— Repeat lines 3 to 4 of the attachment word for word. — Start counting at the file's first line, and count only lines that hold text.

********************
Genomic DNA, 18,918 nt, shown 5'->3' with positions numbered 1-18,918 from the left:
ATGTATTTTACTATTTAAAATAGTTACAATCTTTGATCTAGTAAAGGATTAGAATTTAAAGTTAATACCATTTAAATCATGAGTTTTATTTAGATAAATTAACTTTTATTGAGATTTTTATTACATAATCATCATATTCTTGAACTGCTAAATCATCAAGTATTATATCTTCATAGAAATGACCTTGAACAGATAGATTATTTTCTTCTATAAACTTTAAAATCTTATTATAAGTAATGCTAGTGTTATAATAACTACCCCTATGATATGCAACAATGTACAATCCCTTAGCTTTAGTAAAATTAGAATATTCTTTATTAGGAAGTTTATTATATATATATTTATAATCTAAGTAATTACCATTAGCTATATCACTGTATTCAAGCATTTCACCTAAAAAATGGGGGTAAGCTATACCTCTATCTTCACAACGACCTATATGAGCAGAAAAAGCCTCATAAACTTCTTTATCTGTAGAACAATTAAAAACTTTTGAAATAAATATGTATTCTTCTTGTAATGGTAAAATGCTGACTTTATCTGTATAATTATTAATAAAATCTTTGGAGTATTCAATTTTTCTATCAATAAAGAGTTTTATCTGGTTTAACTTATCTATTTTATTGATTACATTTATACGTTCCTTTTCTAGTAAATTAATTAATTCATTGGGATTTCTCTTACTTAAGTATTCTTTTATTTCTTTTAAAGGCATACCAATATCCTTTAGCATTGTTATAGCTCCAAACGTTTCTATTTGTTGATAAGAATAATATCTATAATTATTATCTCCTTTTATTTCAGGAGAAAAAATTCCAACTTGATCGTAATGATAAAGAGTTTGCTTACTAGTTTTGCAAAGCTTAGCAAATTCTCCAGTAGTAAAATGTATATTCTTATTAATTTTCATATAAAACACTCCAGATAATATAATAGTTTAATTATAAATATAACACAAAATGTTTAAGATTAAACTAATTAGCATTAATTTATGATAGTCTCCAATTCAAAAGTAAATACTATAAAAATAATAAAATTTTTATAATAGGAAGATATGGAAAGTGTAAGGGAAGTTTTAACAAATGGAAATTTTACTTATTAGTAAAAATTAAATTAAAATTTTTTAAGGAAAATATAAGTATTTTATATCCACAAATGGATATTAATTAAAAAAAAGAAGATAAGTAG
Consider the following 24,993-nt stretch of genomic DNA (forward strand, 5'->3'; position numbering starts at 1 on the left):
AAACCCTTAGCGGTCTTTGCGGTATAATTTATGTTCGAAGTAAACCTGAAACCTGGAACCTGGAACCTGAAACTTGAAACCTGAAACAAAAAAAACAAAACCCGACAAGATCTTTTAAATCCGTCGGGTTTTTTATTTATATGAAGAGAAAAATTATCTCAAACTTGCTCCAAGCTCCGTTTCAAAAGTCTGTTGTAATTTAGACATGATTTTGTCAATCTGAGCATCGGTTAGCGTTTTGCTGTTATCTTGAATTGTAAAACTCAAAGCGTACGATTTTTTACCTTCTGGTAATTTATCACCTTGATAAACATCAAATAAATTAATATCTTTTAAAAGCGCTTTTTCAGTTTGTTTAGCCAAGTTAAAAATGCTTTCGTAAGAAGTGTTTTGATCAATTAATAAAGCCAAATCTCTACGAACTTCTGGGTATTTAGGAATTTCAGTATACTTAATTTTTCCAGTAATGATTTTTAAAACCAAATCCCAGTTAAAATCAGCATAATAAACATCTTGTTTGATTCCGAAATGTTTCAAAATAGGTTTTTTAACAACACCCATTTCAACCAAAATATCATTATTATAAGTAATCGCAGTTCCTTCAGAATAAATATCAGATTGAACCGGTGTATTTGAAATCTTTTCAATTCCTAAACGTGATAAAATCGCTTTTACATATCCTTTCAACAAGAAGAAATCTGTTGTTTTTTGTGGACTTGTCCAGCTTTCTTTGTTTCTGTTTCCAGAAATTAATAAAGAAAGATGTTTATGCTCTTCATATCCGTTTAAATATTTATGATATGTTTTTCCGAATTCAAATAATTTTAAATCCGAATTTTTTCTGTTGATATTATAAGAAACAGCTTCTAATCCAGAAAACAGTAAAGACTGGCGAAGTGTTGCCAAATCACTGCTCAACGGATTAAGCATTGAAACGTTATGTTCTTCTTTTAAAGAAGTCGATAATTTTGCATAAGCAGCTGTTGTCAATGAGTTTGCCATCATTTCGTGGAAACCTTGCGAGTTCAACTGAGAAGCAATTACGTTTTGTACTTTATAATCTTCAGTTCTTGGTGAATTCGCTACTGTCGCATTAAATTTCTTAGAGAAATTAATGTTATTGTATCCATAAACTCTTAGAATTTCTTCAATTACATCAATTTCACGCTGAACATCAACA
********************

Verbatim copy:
Consider the following 24,993-nt stretch of genomic DNA (forward strand, 5'->3'; position numbering starts at 1 on the left):
AAACCCTTAGCGGTCTTTGCGGTATAATTTATGTTCGAAGTAAACCTGAAACCTGGAACCTGGAACCTGAAACTTGAAACCTGAAACAAAAAAAACAAAACCCGACAAGATCTTTTAAATCCGTCGGGTTTTTTATTTATATGAAGAGAAAAATTATCTCAAACTTGCTCCAAGCTCCGTTTCAAAAGTCTGTTGTAATTTAGACATGATTTTGTCAATCTGAGCATCGGTTAGCGTTTTGCTGTTATCTTGAATTGTAAAACTCAAAGCGTACGATTTTTTACCTTCTGGTAATTTATCACCTTGATAAACATCAAATAAATTAATATCTTTTAAAAGCGCTTTTTCAGTTTGTTTAGCCAAGTTAAAAATGCTTTCGTAAGAAGTGTTTTGATCAATTAATAAAGCCAAATCTCTACGAACTTCTGGGTATTTAGGAATTTCAGTATACTTAATTTTTCCAGTAATGATTTTTAAAACCAAATCCCAGTTAAAATCAGCATAATAAACATCTTGTTTGATTCCGAAATGTTTCAAAATAGGTTTTTTAACAACACCCATTTCAACCAAAATATCATTATTATAAGTAATCGCAGTTCCTTCAGAATAAATATCAGATTGAACCGGTGTATTTGAAATCTTTTCAATTCCTAAACGTGATAAAATCGCTTTTACATATCCTTTCAACAAGAAGAAATCTGTTGTTTTTTGTGGACTTGTCCAGCTTTCTTTGTTTCTGTTTCCAGAAATTAATAAAGAAAGATGTTTATGCTCTTCATATCCGTTTAAATATTTATGATATGTTTTTCCGAATTCAAATAATTTTAAATCCGAATTTTTTCTGTTGATATTATAAGAAACAGCTTCTAATCCAGAAAACAGTAAAGACTGGCGAAGTGTTGCCAAATCACTGCTCAACGGATTAAGCATTGAAACGTTATGTTCTTCTTTTAAAGAAGTCGATAATTTTGCATAAGCAGCTGTTGTCAATGAGTTTGCCATCATTTCGTGGAAACCTTGCGAGTTCAACTGAGAAGCAATTACGTTTTGTACTTTATAATCTTCAGTTCTTGGTGAATTCGCTACTGTCGCATTAAATTTCTTAGAGAAATTAATGTTATTGTATCCATAAACTCTTAGAATTTCTTCAATTACATCAATTTCACGCTGAACATCAACA